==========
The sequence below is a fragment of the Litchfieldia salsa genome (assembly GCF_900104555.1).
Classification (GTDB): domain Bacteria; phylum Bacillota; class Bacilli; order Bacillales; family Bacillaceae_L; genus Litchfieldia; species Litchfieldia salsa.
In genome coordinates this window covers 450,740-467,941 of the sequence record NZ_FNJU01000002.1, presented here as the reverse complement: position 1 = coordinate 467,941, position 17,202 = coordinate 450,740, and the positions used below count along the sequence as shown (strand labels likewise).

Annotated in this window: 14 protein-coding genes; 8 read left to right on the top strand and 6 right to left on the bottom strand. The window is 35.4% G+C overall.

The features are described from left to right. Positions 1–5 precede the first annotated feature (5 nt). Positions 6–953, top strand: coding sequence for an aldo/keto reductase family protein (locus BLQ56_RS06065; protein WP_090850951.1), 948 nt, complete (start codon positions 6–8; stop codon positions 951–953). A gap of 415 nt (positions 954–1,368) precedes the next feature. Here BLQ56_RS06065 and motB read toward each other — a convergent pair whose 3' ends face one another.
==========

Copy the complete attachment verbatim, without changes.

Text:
The sequence below is a fragment of the Litchfieldia salsa genome (assembly GCF_900104555.1).
Classification (GTDB): domain Bacteria; phylum Bacillota; class Bacilli; order Bacillales; family Bacillaceae_L; genus Litchfieldia; species Litchfieldia salsa.
In genome coordinates this window covers 450,740-467,941 of the sequence record NZ_FNJU01000002.1, presented here as the reverse complement: position 1 = coordinate 467,941, position 17,202 = coordinate 450,740, and the positions used below count along the sequence as shown (strand labels likewise).

Annotated in this window: 14 protein-coding genes; 8 read left to right on the top strand and 6 right to left on the bottom strand. The window is 35.4% G+C overall.

The features are described from left to right. Positions 1–5 precede the first annotated feature (5 nt). Positions 6–953, top strand: coding sequence for an aldo/keto reductase family protein (locus BLQ56_RS06065; protein WP_090850951.1), 948 nt, complete (start codon positions 6–8; stop codon positions 951–953). A gap of 415 nt (positions 954–1,368) precedes the next feature. Here BLQ56_RS06065 and motB read toward each other — a convergent pair whose 3' ends face one another.